Thursday, October 6, 2016

Jensen Beach on the Likability or Unlikability of Characters

In the 22nd in a series of posts on 2016 books entered for The Story Prize, Jensen Beach, author of Swallowed by the Cold (Graywolf Press), explores the issue of seemingly unlikable characters in fiction.

The other day I was talking to my students about “The Dead.” I’m often talking about this story in classes; it’s so good for demonstrating such a wide range of issues related to the construction and analysis of short fiction. Following the discussion, one my students said he disliked the story. Fair enough, I said, you don’t have to like a piece of writing to learn from it. Another student interrupted to ask the first student why he disliked the story. The characters are awful, the first student said. I don’t like Gabriel at all. I guess I agree with this sentiment. Gabriel is pretty awful—selfish, self-aggrandizing, interested primarily in his own social and physical pleasures at the expense of everyone else, his wife in particular. If he wasn’t like this, of course, the end of the story wouldn’t work at all, the story would be less a story than an interesting summary of an evening in Ireland at a particular time with a particular group of people. I explained this to my student and we moved on and I didn’t, to be honest, think much more about whether I liked Gabriel.

What's not to like?
Someone recently asked me, after having read “The Apartment,” a story in my new collection, Swallowed by the Cold, whether or not I liked my characters. The story is about a woman named Louise who drinks too much and who is convinced that her new neighbor is the daughter of a former lover. Louise gets drunk and visits this neighbor, a young woman named Sara. It goes without saying that the interaction is somewhat awkward. Louise is obviously in pain; but her actions are odd, off-putting, and render her selfish and deceitful. She’s not as awful as Gabriel, nor is the ending of story centered as forcefully on such a significant self-understanding as Gabriel achieves. Still, I suppose there is something likable about Louise, or if not likable, at least its suggestion, arrived at mainly through our sympathies.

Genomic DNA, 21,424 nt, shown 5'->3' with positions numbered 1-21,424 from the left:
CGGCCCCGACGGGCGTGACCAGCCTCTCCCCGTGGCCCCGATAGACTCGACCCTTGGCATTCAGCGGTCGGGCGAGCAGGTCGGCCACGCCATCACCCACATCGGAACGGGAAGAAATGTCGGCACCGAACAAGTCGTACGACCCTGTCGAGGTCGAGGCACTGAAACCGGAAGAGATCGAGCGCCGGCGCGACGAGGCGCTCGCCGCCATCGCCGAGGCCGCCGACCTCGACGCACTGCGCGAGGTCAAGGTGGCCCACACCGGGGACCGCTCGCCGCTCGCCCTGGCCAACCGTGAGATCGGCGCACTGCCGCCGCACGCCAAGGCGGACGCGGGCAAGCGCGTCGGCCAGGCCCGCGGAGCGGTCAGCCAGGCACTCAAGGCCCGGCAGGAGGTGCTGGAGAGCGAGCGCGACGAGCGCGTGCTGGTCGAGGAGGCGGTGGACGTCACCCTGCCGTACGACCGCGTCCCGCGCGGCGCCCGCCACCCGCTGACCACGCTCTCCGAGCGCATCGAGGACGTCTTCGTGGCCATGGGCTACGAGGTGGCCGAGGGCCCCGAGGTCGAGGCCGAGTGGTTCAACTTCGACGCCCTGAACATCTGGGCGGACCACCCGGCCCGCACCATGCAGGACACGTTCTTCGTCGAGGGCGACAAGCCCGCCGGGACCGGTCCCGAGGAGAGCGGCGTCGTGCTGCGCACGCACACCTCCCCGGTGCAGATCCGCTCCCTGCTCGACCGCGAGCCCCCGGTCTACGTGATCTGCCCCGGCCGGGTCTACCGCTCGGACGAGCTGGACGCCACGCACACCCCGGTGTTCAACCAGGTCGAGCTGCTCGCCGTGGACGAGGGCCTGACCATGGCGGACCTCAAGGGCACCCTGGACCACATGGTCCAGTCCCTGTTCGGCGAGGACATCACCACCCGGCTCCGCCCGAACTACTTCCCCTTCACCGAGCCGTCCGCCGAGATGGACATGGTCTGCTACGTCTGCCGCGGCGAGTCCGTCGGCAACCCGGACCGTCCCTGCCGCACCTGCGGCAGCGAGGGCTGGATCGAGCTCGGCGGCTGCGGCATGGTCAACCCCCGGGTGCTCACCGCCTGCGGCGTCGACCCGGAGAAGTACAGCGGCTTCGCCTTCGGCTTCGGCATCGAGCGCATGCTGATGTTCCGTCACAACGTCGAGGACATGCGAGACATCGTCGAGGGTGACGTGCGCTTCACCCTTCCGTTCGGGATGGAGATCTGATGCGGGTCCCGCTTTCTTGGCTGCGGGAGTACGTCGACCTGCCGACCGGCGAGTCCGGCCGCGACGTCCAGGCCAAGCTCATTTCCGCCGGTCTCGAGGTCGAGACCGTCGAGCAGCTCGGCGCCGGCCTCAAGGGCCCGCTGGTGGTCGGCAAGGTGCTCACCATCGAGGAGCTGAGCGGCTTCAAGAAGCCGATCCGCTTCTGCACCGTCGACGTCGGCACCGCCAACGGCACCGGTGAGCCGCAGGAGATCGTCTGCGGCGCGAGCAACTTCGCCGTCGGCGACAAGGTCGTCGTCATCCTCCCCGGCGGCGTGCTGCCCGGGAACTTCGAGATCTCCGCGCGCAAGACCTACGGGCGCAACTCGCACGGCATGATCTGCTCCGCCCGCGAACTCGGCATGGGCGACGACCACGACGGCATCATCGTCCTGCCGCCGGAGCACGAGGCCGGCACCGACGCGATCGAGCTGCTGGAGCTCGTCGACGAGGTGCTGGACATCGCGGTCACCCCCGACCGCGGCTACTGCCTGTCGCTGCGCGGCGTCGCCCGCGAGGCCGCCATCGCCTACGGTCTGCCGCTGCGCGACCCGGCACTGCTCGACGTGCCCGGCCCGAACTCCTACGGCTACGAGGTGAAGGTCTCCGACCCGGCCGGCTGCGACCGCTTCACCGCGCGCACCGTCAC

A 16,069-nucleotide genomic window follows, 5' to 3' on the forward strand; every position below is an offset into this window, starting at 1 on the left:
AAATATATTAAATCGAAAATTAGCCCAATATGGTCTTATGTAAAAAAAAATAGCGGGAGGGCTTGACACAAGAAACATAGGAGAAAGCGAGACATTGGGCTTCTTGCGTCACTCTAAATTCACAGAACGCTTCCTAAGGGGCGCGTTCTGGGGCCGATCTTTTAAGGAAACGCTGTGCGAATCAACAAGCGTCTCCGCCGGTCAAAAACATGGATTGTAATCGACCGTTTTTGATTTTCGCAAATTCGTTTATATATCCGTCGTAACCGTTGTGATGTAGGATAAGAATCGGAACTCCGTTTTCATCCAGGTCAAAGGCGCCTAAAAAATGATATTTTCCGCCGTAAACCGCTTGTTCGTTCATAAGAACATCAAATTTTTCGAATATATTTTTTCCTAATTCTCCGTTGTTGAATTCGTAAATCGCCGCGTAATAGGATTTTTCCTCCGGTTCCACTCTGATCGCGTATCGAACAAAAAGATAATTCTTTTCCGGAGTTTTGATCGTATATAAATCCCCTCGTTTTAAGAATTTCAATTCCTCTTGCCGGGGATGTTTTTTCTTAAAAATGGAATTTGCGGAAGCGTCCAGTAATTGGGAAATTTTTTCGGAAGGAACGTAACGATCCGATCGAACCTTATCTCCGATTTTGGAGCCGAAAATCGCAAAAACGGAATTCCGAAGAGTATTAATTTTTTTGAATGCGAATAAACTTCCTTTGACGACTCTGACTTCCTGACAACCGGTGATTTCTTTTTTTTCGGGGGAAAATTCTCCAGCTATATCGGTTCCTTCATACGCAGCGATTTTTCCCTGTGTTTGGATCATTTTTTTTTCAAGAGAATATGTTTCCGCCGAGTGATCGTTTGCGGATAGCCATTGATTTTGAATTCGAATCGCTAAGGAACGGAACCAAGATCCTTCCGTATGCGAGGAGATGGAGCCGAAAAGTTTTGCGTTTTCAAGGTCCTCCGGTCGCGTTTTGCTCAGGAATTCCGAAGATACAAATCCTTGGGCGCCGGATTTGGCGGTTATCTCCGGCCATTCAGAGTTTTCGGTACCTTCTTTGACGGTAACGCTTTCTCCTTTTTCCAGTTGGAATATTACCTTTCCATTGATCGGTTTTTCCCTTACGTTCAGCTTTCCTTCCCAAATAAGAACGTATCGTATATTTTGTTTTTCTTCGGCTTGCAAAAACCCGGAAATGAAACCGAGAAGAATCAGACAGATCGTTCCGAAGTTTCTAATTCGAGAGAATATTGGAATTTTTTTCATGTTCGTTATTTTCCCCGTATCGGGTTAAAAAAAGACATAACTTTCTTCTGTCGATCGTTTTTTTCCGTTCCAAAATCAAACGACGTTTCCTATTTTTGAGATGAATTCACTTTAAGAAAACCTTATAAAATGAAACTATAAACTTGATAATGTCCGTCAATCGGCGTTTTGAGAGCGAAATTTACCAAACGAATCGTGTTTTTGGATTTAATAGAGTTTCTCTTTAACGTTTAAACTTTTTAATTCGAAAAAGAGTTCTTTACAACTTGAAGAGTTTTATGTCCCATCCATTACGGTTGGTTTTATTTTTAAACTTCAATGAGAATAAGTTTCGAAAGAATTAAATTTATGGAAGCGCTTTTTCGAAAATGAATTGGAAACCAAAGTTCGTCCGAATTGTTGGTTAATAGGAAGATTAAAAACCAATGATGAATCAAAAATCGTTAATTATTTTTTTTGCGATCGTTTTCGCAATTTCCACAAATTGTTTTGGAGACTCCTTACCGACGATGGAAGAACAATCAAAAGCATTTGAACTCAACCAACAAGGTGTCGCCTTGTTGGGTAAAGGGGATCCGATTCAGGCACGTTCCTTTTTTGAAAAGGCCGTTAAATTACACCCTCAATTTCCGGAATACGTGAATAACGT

Maybe good characters (if I can make the arrogant assumption here) resist such simple summary? Should they? Is likability, as in attraction, as in appreciation, as in electability or dateability or go-for-a-beer-ability, something the writer should at all concern herself with? What kind of a story would “The Dead” even be if Gabriel, madly in love with his wife, understood and sympathized with poor dead Michael Furey? If he fell asleep thinking how nice and fulfilling it must be for his dear wife to have been loved so much and so purely in her life? What if we liked Gabriel because he was such a good person? At the end of “The Dead” I’d argue we don’t like Gabriel, but we feel for him, we get him. We see his sadness and, if even for just a moment, forget that he has for so long been so blind to the life around him. Maybe there’s something in that that’s likable, because it’s familiar to us.

This impulse to want to like or dislike seems distinctly human, or perhaps distinctly contemporary. Fiction, to reduce somewhat clumsily, is the art of rendering lived experience, so maybe we need to face these impulses. Or maybe, better, we need as writers to understand them, to subvert, challenge, break them. We should be writing characters who may or may not act in ways that are cruel, or slanderous, or kind, but still allow if even a moment for readers to see something of themselves, their own consciousness, their own decision making. A recognition, in other words. And in that recognition there may after all be a complicated kind of likability.